loader image

Home > Blog > Super guarantee minimum threshold removed

Super guarantee minimum threshold removed

Date: 31 March 2022

In Australia, it is estimated that around 300,000 young, part-time, mostly female workers currently and legally do not receive super contributions from their employers under the super guarantee scheme. This is due to their before-tax earnings per month falling below the minimum $450 threshold for making contributions. All this is set to change from 1 July 2022, when the minimum threshold will be scrapped. This means that low-income earners currently under the threshold will finally have a chance to build their super for retirement.


Stuart is studying at university part-time and working part-time with three different employers (a café, a clothing retailer, and a bookseller). Over a month, Stuart makes $400 before tax with each employer. Even though he had made $1,200 before tax at the end of the month, his earnings with each employer were below the $450 threshold, and no super guarantee amounts would have been made on his behalf to his employer’s super fund.

While the original rationale for the minimum threshold was to reduce the administrative burden on employers having to deal with and pay a small amount of super guarantee, the digitisation of payroll systems has made the original rationale redundant. Coupled with measures that prevent the erosion of low-balance accounts – such as capped administration and investment fees and insurance charges for inactive accounts – low-income earners, those working part-time and other workers currently under the threshold will have a chance to build their super for retirement.

Practically, what this change means for employers is that, from 1 July 2022, regardless of what each employee makes each month, that amount of before-tax salary and wages will be used as a basis to calculate the amount of super guarantee that the employer is obliged to pay every quarter.

The super guarantee percentage will be 10.5% for the 2022-23 income year (i.e. 1 July 2022 to 30 June 2023) when the minimum threshold is removed.

In the example of university student Stuart, if he continues to make the same amount (i.e. $400 per month with each employer on an ongoing basis), from 1 July 2022, each of his employers will be required to contribute $42 per month to his super ($400 x 10.5%). If they pay super guarantee quarterly, Stuart should be getting $378 each quarter from all his employers. Over a year, $1,512 in super guarantee contributions will be made to his super fund, which he would not have received before the minimum threshold removal.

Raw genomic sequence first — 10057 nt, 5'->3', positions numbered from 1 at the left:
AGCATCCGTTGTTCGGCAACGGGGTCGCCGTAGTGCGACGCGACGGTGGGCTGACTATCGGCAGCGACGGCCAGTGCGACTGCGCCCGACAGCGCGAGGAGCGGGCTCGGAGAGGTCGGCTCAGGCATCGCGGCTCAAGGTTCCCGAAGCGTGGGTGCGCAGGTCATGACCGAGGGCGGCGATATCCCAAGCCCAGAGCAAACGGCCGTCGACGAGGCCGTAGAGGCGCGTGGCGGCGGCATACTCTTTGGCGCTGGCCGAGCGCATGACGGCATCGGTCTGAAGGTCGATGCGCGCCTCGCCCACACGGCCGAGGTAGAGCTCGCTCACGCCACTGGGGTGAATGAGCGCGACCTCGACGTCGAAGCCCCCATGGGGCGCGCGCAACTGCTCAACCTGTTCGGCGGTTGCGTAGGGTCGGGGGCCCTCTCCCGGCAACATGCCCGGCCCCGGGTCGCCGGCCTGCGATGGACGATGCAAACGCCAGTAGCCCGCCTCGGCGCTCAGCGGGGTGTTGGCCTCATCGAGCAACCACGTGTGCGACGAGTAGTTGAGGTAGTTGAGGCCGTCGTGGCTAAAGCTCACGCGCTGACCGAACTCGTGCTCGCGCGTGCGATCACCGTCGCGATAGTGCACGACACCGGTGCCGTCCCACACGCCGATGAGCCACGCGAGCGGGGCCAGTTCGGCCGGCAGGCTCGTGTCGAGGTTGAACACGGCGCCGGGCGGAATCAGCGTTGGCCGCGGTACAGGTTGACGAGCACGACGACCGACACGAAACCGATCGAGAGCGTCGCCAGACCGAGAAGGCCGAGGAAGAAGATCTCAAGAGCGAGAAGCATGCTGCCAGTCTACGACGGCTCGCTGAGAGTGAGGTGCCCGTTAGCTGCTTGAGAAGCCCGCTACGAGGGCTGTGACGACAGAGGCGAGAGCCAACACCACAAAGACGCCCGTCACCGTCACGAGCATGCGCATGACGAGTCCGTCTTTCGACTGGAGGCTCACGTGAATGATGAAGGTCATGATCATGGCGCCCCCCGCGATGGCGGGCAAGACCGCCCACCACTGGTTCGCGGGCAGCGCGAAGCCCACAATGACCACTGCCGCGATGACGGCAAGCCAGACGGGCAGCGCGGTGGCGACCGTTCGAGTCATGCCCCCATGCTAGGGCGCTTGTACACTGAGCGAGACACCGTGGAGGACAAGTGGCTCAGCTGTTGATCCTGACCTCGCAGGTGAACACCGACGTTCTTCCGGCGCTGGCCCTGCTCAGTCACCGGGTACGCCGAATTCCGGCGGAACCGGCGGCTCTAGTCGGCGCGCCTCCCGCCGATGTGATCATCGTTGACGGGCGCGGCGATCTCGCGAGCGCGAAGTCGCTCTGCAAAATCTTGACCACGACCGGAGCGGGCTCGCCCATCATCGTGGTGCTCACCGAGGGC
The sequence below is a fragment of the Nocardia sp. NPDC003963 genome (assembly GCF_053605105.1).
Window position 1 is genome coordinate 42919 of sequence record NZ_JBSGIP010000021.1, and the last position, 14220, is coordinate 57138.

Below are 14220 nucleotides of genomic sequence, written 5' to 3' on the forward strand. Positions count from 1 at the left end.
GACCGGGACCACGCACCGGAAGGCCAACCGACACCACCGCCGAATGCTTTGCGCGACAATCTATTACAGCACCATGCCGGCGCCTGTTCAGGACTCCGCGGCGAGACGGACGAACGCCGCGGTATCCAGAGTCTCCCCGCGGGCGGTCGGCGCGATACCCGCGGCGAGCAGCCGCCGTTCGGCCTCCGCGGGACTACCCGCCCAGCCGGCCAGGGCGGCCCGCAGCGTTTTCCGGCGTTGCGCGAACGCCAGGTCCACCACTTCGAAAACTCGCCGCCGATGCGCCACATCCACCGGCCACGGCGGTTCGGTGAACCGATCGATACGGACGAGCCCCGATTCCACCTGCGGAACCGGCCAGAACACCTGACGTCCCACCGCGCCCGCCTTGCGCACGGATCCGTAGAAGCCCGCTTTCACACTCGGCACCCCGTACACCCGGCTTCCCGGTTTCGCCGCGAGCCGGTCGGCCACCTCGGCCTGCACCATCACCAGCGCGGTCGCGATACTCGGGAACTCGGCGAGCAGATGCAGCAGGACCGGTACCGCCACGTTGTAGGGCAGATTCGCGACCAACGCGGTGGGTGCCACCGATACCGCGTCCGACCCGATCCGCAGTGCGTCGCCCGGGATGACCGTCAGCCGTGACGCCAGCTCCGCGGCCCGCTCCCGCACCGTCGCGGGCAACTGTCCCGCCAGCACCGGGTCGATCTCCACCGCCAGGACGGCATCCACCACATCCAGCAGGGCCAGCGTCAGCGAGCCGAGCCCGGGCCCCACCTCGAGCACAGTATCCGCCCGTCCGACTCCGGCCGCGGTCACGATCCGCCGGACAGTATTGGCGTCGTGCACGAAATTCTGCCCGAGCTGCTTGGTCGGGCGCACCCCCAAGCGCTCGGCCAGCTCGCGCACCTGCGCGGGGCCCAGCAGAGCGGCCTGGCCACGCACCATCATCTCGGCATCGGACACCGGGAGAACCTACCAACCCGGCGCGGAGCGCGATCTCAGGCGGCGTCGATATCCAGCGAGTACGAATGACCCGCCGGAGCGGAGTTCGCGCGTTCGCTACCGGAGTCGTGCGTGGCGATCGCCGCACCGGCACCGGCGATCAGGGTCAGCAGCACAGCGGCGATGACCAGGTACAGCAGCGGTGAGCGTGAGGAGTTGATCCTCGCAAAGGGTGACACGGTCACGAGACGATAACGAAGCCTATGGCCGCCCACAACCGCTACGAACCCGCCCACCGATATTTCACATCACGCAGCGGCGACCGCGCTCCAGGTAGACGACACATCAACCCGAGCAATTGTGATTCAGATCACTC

For low-income earners, the beneficial removal of the minimum threshold for paying super guarantee will be further compounded by the planned increases in the super guarantee rate over the next few years (i.e. 11% for the 2023-24 year, 11.5% for the 2024-25 year, finally reaching 12% in the 2025-26 income year). This will mean even more super for retirement.

Super for your retirement.

Many people fail to pay enough attention to their super as retirement always seems a long way away. But every little bit counts in retirement, and we can help. Whether ensuring your employer is paying the right amount of super to help you recover lost super, we have the expertise. Contact today via enquiries@rm.net.au

**The material and contents provided in this publication are informative in nature only. It is not intended to be advice and you should not act specifically on the basis of this information alone. If expert assistance is required, professional advice should be obtained.

Start today

To discuss with one of our estate planning experts. Start by emailing us at enquiries@rm.net.au

Contact Us +

Know More

NSW First home buyer property tax

NSW First home buyer property tax

From Saturday 12 November 2022 first home buyers can opt in to pay an annual property tax rather than stamp duty when buying their first home. The Bill to introduce this measure has completed its passage through NSW parliament and received assent today [Friday 11...

read more
Are Your Contractors Employees?

Are Your Contractors Employees?

Two landmark cases before the High Court highlighted the problem of identifying whether a worker is an independent contractor or employee for tax and superannuation purposes. Many business owners assume that they will not be responsible for PAYG withholding,...

read more
Succession planning – NSW farming families

Succession planning – NSW farming families

The stamp duty exemption for farms in NSW has recently been broadened and will greatly increase the succession planning options available to families in the rural sector.   The past exemption for transferring farming properties between generations requires the...

read more